I agree with you thoughts here. Are there religions other than Christianity at your school with organised classes? I went to a state school when young and I went to Scripture because we could convince him to argue with us! However, both my children went to religion-based schools and opting out was not logical, even though neither is religious.Did you discuss with your son the 'ethics' of accepting the penny? Does the principal know that this teacher uses 'bribery"?
@Deborah I think there's quite a variation in how SRE manifests in different schools, not least because it relies on volunteers from local churches and some communities are more likely to produce those volunteers than others. We live in a bit of a bible-belt. I went to the end of year "Special Scripture Assembly" last year and had the unedifying experience of hearing the Principal instruct the kids to behave and "listen very carefully to the important messages" that would be delivered during the assembly.@Julie I have to confess I'm not sure what other SRE classes are offered, I really must find out. I've asked the kids but they have no idea. I did address the penny as bribe thing by saying "So you're bribed to learn this stuff," but I wouldn't call it a discussion. Bribery isn't unique to the scripture teachers though – there's many a stash of lollies and cheap toys tucked away in desk drawers and storerooms around the school 😉
They certainly *used* to offer Baha'i RE at the school, Mim. And I do believe Hindu RE as well. Not sure whether that's still the case.
Ah! Yes, I do remember hearing something about Baha'i way back when. I might introduce the whole issue at the next P&C meeting and see what happens.
Miss Em used to go to Scripture. The nuns loved her generally and like Tom, she was able to change what she said depending on the situation. One day she came home and said that they were learning about Evolution in scripture – when asked where the earth came from she went into long spiels about the big bang. She was quickly told that no, God made the earth. Next question she was asked was where did humans come from? She'd learnt her lesson – God made Adam and Eve of course 🙂 She came home with a medallion thingy for that answer! Thankfully, she has two lovely friends now. One just doesn't do the religion thing – the other is a Hindu. Much to her pleasure she can now twiddle her thumbs with friends – so she now no longer does scripture! I, like you Mim, wish there was an alternative.Nat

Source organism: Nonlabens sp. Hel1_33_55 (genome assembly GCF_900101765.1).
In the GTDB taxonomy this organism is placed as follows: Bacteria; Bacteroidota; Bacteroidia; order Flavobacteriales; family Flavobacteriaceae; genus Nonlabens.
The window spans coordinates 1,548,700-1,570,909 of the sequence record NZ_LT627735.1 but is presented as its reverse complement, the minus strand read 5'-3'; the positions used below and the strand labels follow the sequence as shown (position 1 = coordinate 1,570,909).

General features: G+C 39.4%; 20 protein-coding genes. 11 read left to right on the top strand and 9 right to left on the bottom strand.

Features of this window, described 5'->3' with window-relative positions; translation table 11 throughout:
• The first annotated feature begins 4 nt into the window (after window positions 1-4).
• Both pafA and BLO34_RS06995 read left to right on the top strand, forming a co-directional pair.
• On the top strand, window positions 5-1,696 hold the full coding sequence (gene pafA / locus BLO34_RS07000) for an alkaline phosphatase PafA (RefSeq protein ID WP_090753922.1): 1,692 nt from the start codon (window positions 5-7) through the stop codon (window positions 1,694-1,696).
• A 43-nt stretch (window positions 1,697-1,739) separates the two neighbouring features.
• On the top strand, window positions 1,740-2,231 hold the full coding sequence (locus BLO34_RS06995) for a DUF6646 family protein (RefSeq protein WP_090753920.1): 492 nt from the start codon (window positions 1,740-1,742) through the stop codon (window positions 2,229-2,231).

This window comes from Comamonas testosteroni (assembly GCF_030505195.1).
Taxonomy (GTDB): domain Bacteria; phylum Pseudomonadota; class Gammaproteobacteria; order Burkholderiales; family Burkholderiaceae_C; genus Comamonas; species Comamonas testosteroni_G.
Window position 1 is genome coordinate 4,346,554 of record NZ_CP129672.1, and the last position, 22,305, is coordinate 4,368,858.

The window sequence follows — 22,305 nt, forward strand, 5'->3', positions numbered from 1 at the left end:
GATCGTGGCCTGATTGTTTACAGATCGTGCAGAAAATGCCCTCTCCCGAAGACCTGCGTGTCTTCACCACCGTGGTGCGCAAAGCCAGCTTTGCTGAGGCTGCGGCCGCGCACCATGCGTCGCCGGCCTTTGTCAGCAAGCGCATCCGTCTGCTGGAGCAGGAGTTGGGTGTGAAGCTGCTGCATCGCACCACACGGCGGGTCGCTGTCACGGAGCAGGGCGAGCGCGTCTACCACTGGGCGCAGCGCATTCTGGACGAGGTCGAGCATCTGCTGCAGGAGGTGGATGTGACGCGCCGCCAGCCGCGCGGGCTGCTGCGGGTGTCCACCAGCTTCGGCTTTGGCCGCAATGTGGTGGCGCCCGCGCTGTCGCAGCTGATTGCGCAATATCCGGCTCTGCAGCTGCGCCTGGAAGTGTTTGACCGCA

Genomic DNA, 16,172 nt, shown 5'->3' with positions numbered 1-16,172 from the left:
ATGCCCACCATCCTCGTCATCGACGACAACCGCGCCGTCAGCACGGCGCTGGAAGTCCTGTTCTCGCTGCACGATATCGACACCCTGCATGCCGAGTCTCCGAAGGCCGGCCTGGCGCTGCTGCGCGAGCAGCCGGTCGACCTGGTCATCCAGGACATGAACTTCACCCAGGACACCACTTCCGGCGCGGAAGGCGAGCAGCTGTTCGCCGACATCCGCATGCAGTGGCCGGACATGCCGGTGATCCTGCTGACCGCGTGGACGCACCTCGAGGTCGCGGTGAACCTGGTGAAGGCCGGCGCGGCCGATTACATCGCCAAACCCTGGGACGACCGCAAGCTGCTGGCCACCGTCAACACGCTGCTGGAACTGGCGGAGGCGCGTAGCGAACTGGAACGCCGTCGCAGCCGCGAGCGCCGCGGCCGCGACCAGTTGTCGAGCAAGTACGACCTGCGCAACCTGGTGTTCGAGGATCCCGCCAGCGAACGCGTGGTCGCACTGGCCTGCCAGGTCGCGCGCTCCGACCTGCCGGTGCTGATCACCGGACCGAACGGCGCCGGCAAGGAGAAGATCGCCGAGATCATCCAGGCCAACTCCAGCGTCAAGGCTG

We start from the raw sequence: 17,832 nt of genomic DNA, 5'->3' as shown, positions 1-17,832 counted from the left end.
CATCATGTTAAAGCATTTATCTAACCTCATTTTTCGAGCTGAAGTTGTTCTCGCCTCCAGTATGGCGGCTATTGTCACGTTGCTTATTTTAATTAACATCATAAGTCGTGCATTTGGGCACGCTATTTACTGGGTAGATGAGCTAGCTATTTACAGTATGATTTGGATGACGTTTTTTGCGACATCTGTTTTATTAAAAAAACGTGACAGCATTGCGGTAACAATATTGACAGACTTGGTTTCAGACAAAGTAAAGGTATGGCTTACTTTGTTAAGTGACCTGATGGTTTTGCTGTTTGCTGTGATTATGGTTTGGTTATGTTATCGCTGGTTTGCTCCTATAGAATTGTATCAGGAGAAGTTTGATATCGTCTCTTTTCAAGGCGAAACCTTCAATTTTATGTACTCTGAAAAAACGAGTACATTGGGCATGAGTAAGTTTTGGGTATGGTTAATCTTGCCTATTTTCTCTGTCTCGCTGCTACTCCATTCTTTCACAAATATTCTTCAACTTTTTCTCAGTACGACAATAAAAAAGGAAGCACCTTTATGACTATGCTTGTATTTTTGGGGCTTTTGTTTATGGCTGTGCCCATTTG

Our school is well and truly anchored in atheist territory – apparently more than half the kids don't go to scripture, and I regularly hear parents wondering why they are sending their kids to scripture at all. I wonder what would happen if we ended up with 80% of the kids colouring in for the SRE of only 20% of them. I originally dictated that Ben leave scripture, but I've given him the option of going back, and he has declined. He claims to believe in god, but doesn't like the way it's taught at school.
ACT schools don't seem to have a scripture or RE element as part of the curriculum. There is an optional lunch time activity on campus, though. We were pleased that Ned didn't have to go to RE any more. He had opted in back in Queensland, but came home furious that he was not being taught comparative religion or even about the more interesting bits about Christianity but just had someone keep assertng that God loved him. Is it wrong to be pleased mostly because I don't have to be confronted with the issue any more? If only I had been taught ethics at school. Sigh.
This is an element of school life I am not looking forward to. The public school Lauca will be attending has a good deal of impoverished families in its community and has been 'taken under the wing' by some churches that give the school all sorts of extra attention.Your experience has been very interesting to read about.